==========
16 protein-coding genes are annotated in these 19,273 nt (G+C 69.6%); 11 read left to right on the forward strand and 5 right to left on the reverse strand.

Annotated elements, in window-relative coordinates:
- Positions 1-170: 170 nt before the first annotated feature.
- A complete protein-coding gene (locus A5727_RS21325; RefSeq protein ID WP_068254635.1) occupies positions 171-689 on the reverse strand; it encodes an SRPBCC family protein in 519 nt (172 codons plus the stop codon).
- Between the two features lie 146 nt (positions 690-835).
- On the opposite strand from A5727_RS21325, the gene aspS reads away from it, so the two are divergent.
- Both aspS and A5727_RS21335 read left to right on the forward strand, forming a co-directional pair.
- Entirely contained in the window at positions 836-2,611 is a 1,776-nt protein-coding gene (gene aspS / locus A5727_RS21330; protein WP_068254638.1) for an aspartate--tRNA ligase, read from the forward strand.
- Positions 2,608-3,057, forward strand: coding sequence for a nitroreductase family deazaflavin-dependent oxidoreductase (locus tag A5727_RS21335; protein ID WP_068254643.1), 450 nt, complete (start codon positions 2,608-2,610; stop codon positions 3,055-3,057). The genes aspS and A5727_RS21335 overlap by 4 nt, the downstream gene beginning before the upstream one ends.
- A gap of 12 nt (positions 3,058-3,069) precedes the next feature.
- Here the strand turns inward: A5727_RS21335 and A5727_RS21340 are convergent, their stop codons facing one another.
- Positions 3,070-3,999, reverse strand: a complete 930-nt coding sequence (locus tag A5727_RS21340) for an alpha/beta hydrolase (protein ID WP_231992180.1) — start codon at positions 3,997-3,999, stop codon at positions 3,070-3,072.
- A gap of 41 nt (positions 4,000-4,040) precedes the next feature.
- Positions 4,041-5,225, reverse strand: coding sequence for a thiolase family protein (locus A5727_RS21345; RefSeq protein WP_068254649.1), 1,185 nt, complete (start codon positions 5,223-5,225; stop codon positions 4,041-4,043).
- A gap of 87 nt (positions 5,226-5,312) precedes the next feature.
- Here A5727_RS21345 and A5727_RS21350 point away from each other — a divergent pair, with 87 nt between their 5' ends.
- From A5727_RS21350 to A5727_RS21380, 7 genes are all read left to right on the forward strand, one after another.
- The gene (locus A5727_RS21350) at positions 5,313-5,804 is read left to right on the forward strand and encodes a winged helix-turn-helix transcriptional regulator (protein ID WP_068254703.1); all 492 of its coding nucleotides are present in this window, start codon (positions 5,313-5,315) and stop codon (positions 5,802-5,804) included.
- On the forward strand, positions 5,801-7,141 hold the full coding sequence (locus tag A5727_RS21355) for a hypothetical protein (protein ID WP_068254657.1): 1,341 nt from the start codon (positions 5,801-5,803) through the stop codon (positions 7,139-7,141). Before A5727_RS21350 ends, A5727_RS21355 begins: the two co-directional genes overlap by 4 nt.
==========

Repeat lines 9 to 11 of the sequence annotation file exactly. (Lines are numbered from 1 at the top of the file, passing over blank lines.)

- Positions 2,608-3,057, forward strand: coding sequence for a nitroreductase family deazaflavin-dependent oxidoreductase (locus tag A5727_RS21335; protein ID WP_068254643.1), 450 nt, complete (start codon positions 2,608-2,610; stop codon positions 3,055-3,057). The genes aspS and A5727_RS21335 overlap by 4 nt, the downstream gene beginning before the upstream one ends.
- A gap of 12 nt (positions 3,058-3,069) precedes the next feature.
- Here the strand turns inward: A5727_RS21335 and A5727_RS21340 are convergent, their stop codons facing one another.